His voice changes, though, when he begins describing the event he believes contributed primarily to his PTSD—a doctor’s callous disregard for the Hippocratic Oath he swore to uphold.
It happened in September 2008, just two weeks before the end of Bobby’s one-year deployment. He was war weary and ready to go home, but thought he’d performed his job well.
That day, Medevac helicopters delivered eight Afghan kids, all requiring above-and-below knee amputations caused by unexploded ordinance. The triage team assessed one boy’s injury as a priority, but the attending physician said no. The severely injured boy would wait until he finished operating on the others.
Bleeding out, the boy’s blood pressure tanked. Bobby went back to the doctor, again urging him to treat his patient at once. Now enraged, the doctor cursed Bobby and told him to give the boy fluids.
“He never gave that kid a chance,” Bobby says, emphatically. Although the doctor eventually treated him, the boy didn’t survive. “It was a disaster, and I was angry. I wanted to blow the guy’s head off.” That’s when the doctor revealed his true heart: “‘I’m not here to save Afghans.’”
The doctor remained true to his word, too.
Whether purposely or negligently, the doctor and his team left shrapnel inside wounds suffered by Afghans—something that hadn’t happened before his arrival. Hospital staff members had always treated patients with equal care and even risked their lives establishing a clinic outside the U.S. wire.
Bobby shut down, struggling to reconcile the doctor’s behavior with the values he held regarding the sanctity of life. “When I got home from deployment, I remember telling Mary, ‘I feel like something evil has crawled inside of me.’”
And all he could see in his mind’s eye was the face of that doctor.
The darkness has receded, thanks to PTSD treatment at Walter Reed Hospital, Mary’s loving care, and his 11-year-old service dog, Tobi. “She knows when I’m going down the rabbit hole,” he says of his Labrador Retriever. Even so, the sound of helicopters, the smell of barbecued meat, and the sight of flag-draped coffins still trigger him.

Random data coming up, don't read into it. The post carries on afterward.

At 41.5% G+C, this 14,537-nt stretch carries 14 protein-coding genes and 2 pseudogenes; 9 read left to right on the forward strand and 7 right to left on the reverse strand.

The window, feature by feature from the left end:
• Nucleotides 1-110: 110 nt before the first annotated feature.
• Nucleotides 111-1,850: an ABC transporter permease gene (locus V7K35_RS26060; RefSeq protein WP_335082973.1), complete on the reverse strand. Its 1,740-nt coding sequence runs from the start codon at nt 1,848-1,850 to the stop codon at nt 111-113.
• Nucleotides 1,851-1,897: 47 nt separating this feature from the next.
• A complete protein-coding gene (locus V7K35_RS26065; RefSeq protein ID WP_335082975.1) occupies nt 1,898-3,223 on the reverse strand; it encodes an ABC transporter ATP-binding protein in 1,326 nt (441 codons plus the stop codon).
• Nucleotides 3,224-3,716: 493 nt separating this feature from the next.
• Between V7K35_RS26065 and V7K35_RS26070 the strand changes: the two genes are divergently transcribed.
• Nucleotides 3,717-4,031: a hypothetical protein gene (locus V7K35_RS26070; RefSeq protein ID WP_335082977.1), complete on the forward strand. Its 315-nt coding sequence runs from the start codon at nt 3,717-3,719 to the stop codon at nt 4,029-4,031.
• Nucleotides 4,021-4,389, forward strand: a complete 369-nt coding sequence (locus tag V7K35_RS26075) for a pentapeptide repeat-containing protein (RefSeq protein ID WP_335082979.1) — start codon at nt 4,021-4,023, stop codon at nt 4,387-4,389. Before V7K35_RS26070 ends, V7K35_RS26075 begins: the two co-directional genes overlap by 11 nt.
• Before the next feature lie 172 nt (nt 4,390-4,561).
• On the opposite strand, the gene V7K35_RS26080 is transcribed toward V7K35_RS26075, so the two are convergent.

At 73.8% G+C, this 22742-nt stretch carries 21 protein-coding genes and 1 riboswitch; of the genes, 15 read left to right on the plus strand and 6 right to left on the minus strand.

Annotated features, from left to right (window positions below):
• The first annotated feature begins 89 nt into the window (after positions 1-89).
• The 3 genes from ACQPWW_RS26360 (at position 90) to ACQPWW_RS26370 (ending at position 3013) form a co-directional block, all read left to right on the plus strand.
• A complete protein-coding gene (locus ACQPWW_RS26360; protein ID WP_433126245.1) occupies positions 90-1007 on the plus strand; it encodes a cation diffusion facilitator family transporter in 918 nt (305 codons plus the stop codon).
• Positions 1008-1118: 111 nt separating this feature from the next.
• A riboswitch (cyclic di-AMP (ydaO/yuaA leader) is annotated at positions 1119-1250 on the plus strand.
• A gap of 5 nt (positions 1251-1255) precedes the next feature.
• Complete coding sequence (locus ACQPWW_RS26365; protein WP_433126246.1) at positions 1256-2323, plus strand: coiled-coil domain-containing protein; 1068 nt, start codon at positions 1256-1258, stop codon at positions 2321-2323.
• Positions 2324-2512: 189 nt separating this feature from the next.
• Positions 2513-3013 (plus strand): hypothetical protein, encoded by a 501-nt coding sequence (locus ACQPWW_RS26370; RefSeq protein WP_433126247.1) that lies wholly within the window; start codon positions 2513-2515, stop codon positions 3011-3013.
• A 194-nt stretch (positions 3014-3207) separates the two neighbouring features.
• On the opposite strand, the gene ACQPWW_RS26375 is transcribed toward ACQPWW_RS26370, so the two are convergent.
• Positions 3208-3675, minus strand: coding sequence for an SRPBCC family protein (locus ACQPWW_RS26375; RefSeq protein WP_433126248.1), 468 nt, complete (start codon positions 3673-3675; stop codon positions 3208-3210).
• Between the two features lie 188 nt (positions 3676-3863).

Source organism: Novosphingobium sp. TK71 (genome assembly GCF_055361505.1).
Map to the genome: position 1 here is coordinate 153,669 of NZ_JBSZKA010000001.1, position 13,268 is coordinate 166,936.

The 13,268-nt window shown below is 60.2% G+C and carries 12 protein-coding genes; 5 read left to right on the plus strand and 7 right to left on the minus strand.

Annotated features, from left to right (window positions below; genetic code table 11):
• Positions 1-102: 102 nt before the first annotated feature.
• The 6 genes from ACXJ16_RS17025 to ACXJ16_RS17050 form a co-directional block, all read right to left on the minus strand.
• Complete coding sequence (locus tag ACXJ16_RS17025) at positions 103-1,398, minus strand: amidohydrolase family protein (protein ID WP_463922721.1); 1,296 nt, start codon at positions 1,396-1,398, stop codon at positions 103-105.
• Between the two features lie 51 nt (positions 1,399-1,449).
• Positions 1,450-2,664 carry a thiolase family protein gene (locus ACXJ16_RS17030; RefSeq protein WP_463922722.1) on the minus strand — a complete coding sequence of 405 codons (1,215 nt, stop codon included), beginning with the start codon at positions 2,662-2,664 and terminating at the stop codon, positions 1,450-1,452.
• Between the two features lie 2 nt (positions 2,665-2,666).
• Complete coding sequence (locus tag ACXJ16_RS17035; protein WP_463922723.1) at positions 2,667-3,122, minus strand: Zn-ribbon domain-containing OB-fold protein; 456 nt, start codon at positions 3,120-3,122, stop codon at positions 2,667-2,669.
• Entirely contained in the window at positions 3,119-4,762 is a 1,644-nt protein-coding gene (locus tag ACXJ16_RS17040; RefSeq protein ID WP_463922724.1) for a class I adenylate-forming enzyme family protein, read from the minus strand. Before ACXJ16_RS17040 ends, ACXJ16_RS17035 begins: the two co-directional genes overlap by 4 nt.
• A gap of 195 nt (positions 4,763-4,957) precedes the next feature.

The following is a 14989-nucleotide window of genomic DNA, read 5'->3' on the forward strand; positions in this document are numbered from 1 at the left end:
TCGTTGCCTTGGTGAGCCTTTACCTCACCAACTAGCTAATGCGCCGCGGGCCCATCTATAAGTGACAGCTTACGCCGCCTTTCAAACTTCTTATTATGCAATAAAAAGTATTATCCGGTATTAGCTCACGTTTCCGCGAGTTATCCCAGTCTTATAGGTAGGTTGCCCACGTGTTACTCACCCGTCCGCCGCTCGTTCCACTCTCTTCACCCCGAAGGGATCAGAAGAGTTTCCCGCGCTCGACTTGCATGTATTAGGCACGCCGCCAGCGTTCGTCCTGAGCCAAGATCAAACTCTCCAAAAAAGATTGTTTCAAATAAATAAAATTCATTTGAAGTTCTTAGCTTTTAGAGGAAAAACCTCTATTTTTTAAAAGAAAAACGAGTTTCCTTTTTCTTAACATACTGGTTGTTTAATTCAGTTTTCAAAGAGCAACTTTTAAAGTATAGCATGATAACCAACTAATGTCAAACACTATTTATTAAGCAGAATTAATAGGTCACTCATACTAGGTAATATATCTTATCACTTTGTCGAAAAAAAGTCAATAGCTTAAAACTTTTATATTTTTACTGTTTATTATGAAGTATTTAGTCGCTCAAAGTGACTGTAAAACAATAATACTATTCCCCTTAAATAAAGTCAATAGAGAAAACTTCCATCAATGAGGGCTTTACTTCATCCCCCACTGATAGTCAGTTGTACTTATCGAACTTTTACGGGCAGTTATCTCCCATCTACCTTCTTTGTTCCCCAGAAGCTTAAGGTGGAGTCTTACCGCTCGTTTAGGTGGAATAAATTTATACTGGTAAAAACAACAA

“The difference now is I have learned to train my brain,” Bobby says. “There really is no cure for PTSD. I have coping skills to deal with things that used to trigger me.”
Just as important, he says, is a basic tenet of his Christian faith. For too long, “I let that doctor take up residence in my head. I needed to forgive him.”
The Next Challenge
These days, Bobby is facing yet another challenge, but believes his combat PTSD uniquely prepared him for it.
In 2018, after years of enduring stomach pain, his doctors diagnosed a rare form of cancer called neuroendocrine. When he received the stage-four diagnosis, Mary cried, and his doctor looked shocked. “I said praise the Lord,” Bobby says, laughing. “Now I know what I’m dealing with.”
“You have to start with what you believe in and rely on that,” Bobby says, telling me the disease has since stabilized, although tiny tumors still dot his bones and soft tissue. “I thank God for every waking moment. It’s not good to live in a PTSD or a cancer brain. Hell’s a bad place to pitch a tent.”
God love and keep you, Bobby, my unvanquished friend. You are my hero.